Longtime Intel finance chief Andy Bryant is moving up to a newly created position, chief administrative officer. His replacement is Stacy Smith, who had been assistant CFO. Smith will continue to report to Bryant.
A 19-year company veteran, Smith played a key role in managing the company’s finances as it was restructuring over the past 18 months. He also has served as Intel’s chief information officer and as general manager of its Europe, Middle East, and Africa region.
The move comes as Intel’s finances look to be in good shape. It reported a 43 percent spike in net income for the third quarter of 2007, although published reports said one of Smith’s first responsibilities will be to cut about 2,000 jobs.
In a statement, Intel characterized the change as part of the company’s long-term succession-planning process. “I am extremely pleased that we will be able to focus Andy on a broader set of tasks within the company while giving Stacy more responsibility,” said Intel president and CEO Paul Otellini.
Bryant, 57, joined Intel in 1981 and became CFO in 1994. Since 1998 his title has been chief financial and enterprise services officer. His new title in large part is a recognition of the broad array of duties beyond finance he already had taken on, including IT, procurement, and human resources. He handed off day-to-day finance operations to other executives several years ago.
In a wide-ranging interview with CFO Magazine in late 2005, Bryant said that only a couple of years earlier he had believed it wasn’t appropriate for a CFO to have such broad responsibilities. “With the financial scandals and Sarbanes-Oxley, how could the controller also be the one spending the IT money?” he said at the time. “Now, as we move away from the scandals, it feels more comfortable for the CFO to take on more roles, and I think that’s how it will continue to evolve.”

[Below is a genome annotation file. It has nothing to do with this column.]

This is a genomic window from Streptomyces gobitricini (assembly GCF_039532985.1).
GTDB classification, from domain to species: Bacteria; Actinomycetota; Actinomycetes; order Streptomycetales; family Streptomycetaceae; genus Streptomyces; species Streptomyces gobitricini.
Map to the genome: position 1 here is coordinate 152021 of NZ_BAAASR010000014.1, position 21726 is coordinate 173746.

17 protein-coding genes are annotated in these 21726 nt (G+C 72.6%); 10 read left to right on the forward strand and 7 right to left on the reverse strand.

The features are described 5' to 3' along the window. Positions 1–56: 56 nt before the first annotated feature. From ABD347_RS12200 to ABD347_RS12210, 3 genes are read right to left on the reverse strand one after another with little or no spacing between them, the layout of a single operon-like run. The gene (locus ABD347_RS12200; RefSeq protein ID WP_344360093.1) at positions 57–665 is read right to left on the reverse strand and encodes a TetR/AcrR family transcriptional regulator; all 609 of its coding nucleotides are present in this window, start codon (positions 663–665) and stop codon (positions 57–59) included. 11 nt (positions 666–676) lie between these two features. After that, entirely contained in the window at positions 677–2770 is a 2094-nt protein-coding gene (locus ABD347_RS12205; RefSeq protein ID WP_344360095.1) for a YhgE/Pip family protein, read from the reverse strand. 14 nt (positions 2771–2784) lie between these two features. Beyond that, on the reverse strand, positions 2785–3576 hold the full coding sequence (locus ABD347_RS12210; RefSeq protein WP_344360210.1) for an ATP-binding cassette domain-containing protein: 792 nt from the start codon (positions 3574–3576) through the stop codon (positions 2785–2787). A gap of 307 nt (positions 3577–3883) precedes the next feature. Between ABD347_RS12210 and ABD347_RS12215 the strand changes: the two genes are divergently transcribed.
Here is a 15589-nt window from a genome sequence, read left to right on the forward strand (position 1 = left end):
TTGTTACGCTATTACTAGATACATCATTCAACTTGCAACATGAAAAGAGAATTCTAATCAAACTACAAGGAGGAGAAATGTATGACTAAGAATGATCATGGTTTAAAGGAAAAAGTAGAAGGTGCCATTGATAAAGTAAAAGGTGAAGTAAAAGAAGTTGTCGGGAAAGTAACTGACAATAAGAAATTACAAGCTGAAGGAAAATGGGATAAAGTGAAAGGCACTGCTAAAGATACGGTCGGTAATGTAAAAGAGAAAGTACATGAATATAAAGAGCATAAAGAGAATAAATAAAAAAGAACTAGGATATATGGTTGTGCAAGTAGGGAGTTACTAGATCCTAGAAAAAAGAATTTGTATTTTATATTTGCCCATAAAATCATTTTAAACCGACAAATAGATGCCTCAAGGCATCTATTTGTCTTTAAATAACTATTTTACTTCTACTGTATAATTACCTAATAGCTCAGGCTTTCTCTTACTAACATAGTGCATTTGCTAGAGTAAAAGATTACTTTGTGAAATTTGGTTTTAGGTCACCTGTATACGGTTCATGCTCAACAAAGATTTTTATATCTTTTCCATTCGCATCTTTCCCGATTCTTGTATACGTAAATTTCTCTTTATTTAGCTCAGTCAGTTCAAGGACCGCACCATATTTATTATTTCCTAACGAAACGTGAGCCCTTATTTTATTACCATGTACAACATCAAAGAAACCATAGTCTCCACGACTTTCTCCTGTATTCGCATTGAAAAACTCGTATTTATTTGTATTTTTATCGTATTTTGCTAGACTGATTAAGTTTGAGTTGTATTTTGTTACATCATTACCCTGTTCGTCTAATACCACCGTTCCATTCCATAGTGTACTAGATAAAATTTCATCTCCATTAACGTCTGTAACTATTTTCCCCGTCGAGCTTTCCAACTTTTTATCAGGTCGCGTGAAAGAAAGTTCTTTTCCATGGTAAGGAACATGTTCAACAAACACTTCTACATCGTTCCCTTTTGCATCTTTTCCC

His diverse role has been exceptionally fruitful for the company, according to Bryant. “For example, I think IT is better managed under me than if I were still on the other side having those fights about technology spending,” he said in the 2005 interview. “And finance acts more appropriately toward IT because of the reporting relationship.”
Bryant has been pining for an operational position for years, he said in the interview. But he said former CEO Andy Grove continually told him his value to the company was greater as head of finance.
Being a successful CFO, according to Bryant, requires a diverse approach. “Don’t get too focused on any one aspect of the job,” he said. “Don’t be the acquisition guy, or the IT guy, or the compliance guy. And don’t be overly preoccupied with saving money. When you ask who the really great CFOs are, it will be the ones who kept their eye on shareholder value. And that requires a broad orientation.”